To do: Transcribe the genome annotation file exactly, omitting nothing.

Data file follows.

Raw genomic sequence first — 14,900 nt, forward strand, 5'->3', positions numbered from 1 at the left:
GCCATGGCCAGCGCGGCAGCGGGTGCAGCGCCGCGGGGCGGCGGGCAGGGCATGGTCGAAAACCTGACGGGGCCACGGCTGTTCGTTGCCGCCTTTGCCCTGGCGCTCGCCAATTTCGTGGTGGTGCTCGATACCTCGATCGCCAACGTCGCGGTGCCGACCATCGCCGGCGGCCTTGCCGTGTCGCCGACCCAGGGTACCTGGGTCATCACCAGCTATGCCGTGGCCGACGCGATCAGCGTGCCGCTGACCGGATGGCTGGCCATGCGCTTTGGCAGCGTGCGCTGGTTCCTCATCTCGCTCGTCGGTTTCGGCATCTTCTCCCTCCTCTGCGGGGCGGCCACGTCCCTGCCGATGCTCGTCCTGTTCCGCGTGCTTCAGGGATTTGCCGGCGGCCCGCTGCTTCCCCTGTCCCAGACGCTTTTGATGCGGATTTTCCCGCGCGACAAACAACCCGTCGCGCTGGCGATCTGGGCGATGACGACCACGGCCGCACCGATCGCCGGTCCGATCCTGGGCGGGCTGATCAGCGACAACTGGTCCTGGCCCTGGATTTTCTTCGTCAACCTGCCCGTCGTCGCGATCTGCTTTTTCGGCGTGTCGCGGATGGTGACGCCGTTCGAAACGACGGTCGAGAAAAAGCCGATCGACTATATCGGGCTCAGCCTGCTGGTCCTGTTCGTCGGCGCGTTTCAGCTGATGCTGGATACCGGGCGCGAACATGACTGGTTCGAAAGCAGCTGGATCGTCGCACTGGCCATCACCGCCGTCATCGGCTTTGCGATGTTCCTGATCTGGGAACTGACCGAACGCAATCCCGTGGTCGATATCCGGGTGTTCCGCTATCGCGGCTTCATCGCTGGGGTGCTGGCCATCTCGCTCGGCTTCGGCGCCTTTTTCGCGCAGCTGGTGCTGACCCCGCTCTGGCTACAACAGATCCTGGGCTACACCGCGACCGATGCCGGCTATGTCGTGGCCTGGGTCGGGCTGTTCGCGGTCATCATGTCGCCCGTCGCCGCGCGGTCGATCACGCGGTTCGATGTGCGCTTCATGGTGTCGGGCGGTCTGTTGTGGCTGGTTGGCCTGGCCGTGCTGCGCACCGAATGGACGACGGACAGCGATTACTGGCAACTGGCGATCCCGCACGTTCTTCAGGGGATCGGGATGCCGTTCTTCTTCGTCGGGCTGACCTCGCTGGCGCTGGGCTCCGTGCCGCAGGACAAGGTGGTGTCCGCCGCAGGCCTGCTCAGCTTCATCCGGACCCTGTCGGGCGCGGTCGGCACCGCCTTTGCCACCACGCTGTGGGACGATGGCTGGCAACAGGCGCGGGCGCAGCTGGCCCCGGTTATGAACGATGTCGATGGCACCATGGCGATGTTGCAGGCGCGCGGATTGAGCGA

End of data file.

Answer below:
Raw genomic sequence first — 14,900 nt, forward strand, 5'->3', positions numbered from 1 at the left:
GCCATGGCCAGCGCGGCAGCGGGTGCAGCGCCGCGGGGCGGCGGGCAGGGCATGGTCGAAAACCTGACGGGGCCACGGCTGTTCGTTGCCGCCTTTGCCCTGGCGCTCGCCAATTTCGTGGTGGTGCTCGATACCTCGATCGCCAACGTCGCGGTGCCGACCATCGCCGGCGGCCTTGCCGTGTCGCCGACCCAGGGTACCTGGGTCATCACCAGCTATGCCGTGGCCGACGCGATCAGCGTGCCGCTGACCGGATGGCTGGCCATGCGCTTTGGCAGCGTGCGCTGGTTCCTCATCTCGCTCGTCGGTTTCGGCATCTTCTCCCTCCTCTGCGGGGCGGCCACGTCCCTGCCGATGCTCGTCCTGTTCCGCGTGCTTCAGGGATTTGCCGGCGGCCCGCTGCTTCCCCTGTCCCAGACGCTTTTGATGCGGATTTTCCCGCGCGACAAACAACCCGTCGCGCTGGCGATCTGGGCGATGACGACCACGGCCGCACCGATCGCCGGTCCGATCCTGGGCGGGCTGATCAGCGACAACTGGTCCTGGCCCTGGATTTTCTTCGTCAACCTGCCCGTCGTCGCGATCTGCTTTTTCGGCGTGTCGCGGATGGTGACGCCGTTCGAAACGACGGTCGAGAAAAAGCCGATCGACTATATCGGGCTCAGCCTGCTGGTCCTGTTCGTCGGCGCGTTTCAGCTGATGCTGGATACCGGGCGCGAACATGACTGGTTCGAAAGCAGCTGGATCGTCGCACTGGCCATCACCGCCGTCATCGGCTTTGCGATGTTCCTGATCTGGGAACTGACCGAACGCAATCCCGTGGTCGATATCCGGGTGTTCCGCTATCGCGGCTTCATCGCTGGGGTGCTGGCCATCTCGCTCGGCTTCGGCGCCTTTTTCGCGCAGCTGGTGCTGACCCCGCTCTGGCTACAACAGATCCTGGGCTACACCGCGACCGATGCCGGCTATGTCGTGGCCTGGGTCGGGCTGTTCGCGGTCATCATGTCGCCCGTCGCCGCGCGGTCGATCACGCGGTTCGATGTGCGCTTCATGGTGTCGGGCGGTCTGTTGTGGCTGGTTGGCCTGGCCGTGCTGCGCACCGAATGGACGACGGACAGCGATTACTGGCAACTGGCGATCCCGCACGTTCTTCAGGGGATCGGGATGCCGTTCTTCTTCGTCGGGCTGACCTCGCTGGCGCTGGGCTCCGTGCCGCAGGACAAGGTGGTGTCCGCCGCAGGCCTGCTCAGCTTCATCCGGACCCTGTCGGGCGCGGTCGGCACCGCCTTTGCCACCACGCTGTGGGACGATGGCTGGCAACAGGCGCGGGCGCAGCTGGCCCCGGTTATGAACGATGTCGATGGCACCATGGCGATGTTGCAGGCGCGCGGATTGAGCGA